The K-dwarf habitable zone ranges between 0.1-0.3 AU for the latest types (corresponding to orbital periods between 17-90 days). This corresponds to radial velocity semi-amplitudes of 2.4 - 4.2 m/s in the case of K9 stars and 1-2 m/s for K4 stars with a 10 Earth masses planet in the habitable zone. Added to this, the imprint of stellar activity and magnetic cycles on the radial velocity of K-dwarfs is smaller than in the case of M-dwarfs. For the late K-dwarf stars, the signals induced by magnetic cycles typically have amplitudes below 3 m/s and typical periods of 7 years. On the other hand, although rotation periods span between 15-45 days, K dwarfs in the colour range 1.0 < B − V < 1.3 have the lowest level of activity jitter (Isaacson & Fisher, 2010), significantly less than 1 m/s, thus becoming the perfect targets to search for habitable planets. With a demonstrated precision of around 1.3 m/s in the long-term (after corrections are applied), CARMENES is one of the few instrument in the Northern hemisphere that can reach such precision and stability over a long period of time. The 1.3 m/s precision allows the detection of planets in the HZ regime of K-dwarfs down to the rocky regime. Indeed, it allows completeness for planets with masses above 10 MEarth around late K-dwarf stars and detection limits down to 3 MEarth (see Figure 1).

The K-dwarf habitable zone desert

The strategy followed by ground-based surveys and space-based missions has missed the HZ of K-dwarfs. This is evident in Figure 2, where only a handful of validated transiting planets (i.e., no mass measurement) and two confirmed planets populate the habitable zone around late K-dwarf stars. The histogram on Figure 2 (right panel) illustrates this desert, with a large number of temperate worlds detected around G-type stars (mainly with RV surveys) and another large sample in the low stellar mass regime. This desert is even drier when we focus on planets with determined masses (red histogram). Stellar population studies, however, do not show a paucity of this type of stars in the solar neighbourhood compared to G- and M-types (e.g., Kroupa et al., 1993). Consequently, the HZ-planet desert is indeed an observational. The reasons for this paucity of planets in the habitable zone are clear: the focus on solar-like stars for similarity with the Solar System and the hunt for planets around M-dwarfs due to detectability reasons. A focused and systematic program exploring the habitable zone of K-dwarfs is thus missing. The M2K project (Apps et al., 2010) in 2010 used a small fraction of the Keck/HIRES instrument to look for planets around MK stellar types, only a handful number of systems were announced. The HARPS GTO program (PI: X. Bonfils) has also followed-up some of K-dwarfs. However, these studies were not focused on the HZ of K-dwarfs and hence the sample and cadence was insufficient to reach the rocky regime in the habitable zone. This is mainly due to the lack of telescope time. A dedicated service program with the flexibility of a moderate number of nights per semester and distributed along a sufficiently large time span is thus required to reach this regime. We propose to take the lead on this niche with the KOBE experiment.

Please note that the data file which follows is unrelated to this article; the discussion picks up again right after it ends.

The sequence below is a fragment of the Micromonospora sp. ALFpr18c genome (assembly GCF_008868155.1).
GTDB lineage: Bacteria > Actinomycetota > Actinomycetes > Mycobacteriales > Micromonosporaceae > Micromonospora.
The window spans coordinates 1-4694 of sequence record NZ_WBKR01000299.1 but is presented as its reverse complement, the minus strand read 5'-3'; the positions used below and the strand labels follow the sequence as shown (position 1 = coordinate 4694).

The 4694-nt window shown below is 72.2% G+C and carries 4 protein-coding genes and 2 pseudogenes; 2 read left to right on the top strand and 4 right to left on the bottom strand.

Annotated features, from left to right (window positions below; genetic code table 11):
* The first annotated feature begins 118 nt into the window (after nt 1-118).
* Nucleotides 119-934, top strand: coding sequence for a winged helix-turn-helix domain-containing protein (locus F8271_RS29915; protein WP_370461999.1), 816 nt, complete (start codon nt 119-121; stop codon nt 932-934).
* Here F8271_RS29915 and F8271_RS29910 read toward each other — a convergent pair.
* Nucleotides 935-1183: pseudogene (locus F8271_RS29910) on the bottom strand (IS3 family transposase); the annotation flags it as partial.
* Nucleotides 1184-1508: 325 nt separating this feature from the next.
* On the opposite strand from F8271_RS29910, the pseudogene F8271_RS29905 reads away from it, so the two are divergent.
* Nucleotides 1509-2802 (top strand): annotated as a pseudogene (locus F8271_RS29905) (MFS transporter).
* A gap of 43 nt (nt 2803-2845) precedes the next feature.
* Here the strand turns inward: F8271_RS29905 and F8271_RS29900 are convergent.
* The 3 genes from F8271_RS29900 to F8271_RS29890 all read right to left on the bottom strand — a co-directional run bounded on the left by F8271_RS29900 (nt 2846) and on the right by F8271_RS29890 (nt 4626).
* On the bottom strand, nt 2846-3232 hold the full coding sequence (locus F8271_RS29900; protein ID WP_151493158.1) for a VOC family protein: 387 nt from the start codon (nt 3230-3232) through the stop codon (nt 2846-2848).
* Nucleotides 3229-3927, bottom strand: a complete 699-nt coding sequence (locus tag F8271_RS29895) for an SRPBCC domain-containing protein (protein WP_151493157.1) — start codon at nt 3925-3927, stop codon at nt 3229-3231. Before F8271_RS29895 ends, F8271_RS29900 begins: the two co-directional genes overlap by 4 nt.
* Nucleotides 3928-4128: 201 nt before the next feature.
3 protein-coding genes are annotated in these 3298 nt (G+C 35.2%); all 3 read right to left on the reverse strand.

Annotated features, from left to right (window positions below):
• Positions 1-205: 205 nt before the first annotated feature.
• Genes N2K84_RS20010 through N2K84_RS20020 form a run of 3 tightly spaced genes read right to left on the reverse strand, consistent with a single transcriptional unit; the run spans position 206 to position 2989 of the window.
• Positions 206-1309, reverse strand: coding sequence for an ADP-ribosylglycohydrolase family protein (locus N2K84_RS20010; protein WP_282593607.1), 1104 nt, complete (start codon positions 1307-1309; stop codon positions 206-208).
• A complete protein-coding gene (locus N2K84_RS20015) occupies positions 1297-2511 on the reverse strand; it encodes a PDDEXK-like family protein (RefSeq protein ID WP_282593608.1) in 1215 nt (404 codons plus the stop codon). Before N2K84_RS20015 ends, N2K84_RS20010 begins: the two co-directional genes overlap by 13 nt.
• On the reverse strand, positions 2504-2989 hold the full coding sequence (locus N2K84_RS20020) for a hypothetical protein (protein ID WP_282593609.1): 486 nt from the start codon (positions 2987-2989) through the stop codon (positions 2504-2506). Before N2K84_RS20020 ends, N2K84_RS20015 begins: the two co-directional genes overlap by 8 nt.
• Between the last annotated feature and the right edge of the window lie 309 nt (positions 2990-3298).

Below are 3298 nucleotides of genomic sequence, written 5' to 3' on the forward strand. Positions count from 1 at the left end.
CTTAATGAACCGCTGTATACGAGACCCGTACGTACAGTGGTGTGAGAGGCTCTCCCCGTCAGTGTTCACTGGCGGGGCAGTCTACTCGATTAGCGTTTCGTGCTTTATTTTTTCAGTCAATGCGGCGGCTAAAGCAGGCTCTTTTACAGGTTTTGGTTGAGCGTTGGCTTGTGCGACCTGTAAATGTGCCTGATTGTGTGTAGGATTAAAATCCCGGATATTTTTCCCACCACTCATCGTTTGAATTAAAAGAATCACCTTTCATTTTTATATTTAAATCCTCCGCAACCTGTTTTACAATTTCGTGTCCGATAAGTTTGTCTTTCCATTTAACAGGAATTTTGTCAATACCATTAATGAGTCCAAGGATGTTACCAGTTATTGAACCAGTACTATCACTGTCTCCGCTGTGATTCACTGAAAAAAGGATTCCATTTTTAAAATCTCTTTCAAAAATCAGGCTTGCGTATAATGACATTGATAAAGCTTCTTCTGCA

The KOBE experiment

Goals, legacy, and expected outcome

We propose that Calar Alto and CARMENES become the leading facility in this endeavor by performing the first systematic and dedicated survey in search for habitable planets around late type K-dwarfs. The present call for Legacy Programs puts Calar Alto in a unique position to carry out a survey that would otherwise be practically impossible to be developed in any other facility (the chances of getting > 20 nights/semester in open time on any state-of-the-art instrument are extremely low if not impossible). With the KOBE experiment we propose a guided search for habitable planets (from gaseous to rocky compositions) around a minimum of 50 K-dwarfs by monitoring a carefully selected sample of K4-K9 stars. We will obtain an average of 90 data points per target spread over 5 semesters, using 35 nights per semester (including overheads) of the Calar Alto 3.5m telescope. The experiment will not exclude gaseous giants in the habitable zone since this niche is also very relevant in different aspects (e.g., future search for habitable exomoons, co-orbital worlds or atmospheric characterisation if they transit). Based on the planet occurrence rates and taking into account the guided nature of this experiment (not being a blind search but instead maximising the probability of finding planets based on empirical and theoretical studies on the particular systems), we expect a planet yield of 15-40 new planets for this low-demanding legacy program, with a relatively high percentage of them residing in the habitable zone and being in the super-Earth regime (3